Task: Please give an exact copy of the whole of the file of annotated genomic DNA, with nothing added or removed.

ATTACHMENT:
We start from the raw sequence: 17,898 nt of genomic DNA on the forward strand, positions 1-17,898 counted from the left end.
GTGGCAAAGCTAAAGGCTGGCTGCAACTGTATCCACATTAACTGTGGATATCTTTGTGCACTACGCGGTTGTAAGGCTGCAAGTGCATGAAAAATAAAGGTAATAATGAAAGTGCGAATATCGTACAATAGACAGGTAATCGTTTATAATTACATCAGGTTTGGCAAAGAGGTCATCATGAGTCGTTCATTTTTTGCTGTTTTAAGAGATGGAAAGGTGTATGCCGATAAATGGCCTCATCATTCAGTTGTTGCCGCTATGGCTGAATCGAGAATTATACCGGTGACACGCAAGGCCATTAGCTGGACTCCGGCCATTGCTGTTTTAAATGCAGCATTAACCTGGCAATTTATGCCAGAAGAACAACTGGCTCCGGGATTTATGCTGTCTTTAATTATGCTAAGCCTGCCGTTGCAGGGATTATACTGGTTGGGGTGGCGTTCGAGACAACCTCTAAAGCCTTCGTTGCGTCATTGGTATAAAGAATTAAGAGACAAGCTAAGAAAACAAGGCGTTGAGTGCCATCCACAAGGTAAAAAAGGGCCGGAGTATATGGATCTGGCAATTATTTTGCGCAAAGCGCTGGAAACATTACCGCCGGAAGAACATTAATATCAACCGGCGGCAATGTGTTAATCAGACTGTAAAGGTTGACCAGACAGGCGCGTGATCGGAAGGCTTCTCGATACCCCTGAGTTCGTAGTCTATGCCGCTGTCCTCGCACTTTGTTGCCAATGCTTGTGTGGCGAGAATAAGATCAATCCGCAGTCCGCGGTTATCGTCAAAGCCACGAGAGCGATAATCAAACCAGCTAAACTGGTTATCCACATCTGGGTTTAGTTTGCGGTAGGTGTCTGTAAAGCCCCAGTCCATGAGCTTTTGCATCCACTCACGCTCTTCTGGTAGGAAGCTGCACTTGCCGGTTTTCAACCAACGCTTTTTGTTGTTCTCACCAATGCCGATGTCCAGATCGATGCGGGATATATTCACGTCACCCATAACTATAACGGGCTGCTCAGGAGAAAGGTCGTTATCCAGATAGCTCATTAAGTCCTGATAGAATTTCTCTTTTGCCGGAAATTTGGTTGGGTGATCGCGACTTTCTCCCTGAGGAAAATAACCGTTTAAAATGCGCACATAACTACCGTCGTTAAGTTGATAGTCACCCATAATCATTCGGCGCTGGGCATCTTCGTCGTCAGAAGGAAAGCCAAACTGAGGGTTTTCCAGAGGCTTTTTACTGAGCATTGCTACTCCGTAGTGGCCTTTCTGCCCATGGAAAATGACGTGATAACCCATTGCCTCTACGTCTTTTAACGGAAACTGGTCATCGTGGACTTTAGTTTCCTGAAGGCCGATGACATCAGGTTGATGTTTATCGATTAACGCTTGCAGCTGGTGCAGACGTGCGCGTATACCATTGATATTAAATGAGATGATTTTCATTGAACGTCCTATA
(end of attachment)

We start from the raw sequence: 17,898 nt of genomic DNA on the forward strand, positions 1-17,898 counted from the left end.
GTGGCAAAGCTAAAGGCTGGCTGCAACTGTATCCACATTAACTGTGGATATCTTTGTGCACTACGCGGTTGTAAGGCTGCAAGTGCATGAAAAATAAAGGTAATAATGAAAGTGCGAATATCGTACAATAGACAGGTAATCGTTTATAATTACATCAGGTTTGGCAAAGAGGTCATCATGAGTCGTTCATTTTTTGCTGTTTTAAGAGATGGAAAGGTGTATGCCGATAAATGGCCTCATCATTCAGTTGTTGCCGCTATGGCTGAATCGAGAATTATACCGGTGACACGCAAGGCCATTAGCTGGACTCCGGCCATTGCTGTTTTAAATGCAGCATTAACCTGGCAATTTATGCCAGAAGAACAACTGGCTCCGGGATTTATGCTGTCTTTAATTATGCTAAGCCTGCCGTTGCAGGGATTATACTGGTTGGGGTGGCGTTCGAGACAACCTCTAAAGCCTTCGTTGCGTCATTGGTATAAAGAATTAAGAGACAAGCTAAGAAAACAAGGCGTTGAGTGCCATCCACAAGGTAAAAAAGGGCCGGAGTATATGGATCTGGCAATTATTTTGCGCAAAGCGCTGGAAACATTACCGCCGGAAGAACATTAATATCAACCGGCGGCAATGTGTTAATCAGACTGTAAAGGTTGACCAGACAGGCGCGTGATCGGAAGGCTTCTCGATACCCCTGAGTTCGTAGTCTATGCCGCTGTCCTCGCACTTTGTTGCCAATGCTTGTGTGGCGAGAATAAGATCAATCCGCAGTCCGCGGTTATCGTCAAAGCCACGAGAGCGATAATCAAACCAGCTAAACTGGTTATCCACATCTGGGTTTAGTTTGCGGTAGGTGTCTGTAAAGCCCCAGTCCATGAGCTTTTGCATCCACTCACGCTCTTCTGGTAGGAAGCTGCACTTGCCGGTTTTCAACCAACGCTTTTTGTTGTTCTCACCAATGCCGATGTCCAGATCGATGCGGGATATATTCACGTCACCCATAACTATAACGGGCTGCTCAGGAGAAAGGTCGTTATCCAGATAGCTCATTAAGTCCTGATAGAATTTCTCTTTTGCCGGAAATTTGGTTGGGTGATCGCGACTTTCTCCCTGAGGAAAATAACCGTTTAAAATGCGCACATAACTACCGTCGTTAAGTTGATAGTCACCCATAATCATTCGGCGCTGGGCATCTTCGTCGTCAGAAGGAAAGCCAAACTGAGGGTTTTCCAGAGGCTTTTTACTGAGCATTGCTACTCCGTAGTGGCCTTTCTGCCCATGGAAAATGACGTGATAACCCATTGCCTCTACGTCTTTTAACGGAAACTGGTCATCGTGGACTTTAGTTTCCTGAAGGCCGATGACATCAGGTTGATGTTTATCGATTAACGCTTGCAGCTGGTGCAGACGTGCGCGTATACCATTGATATTAAATGAGATGATTTTCATTGAACGTCCTATA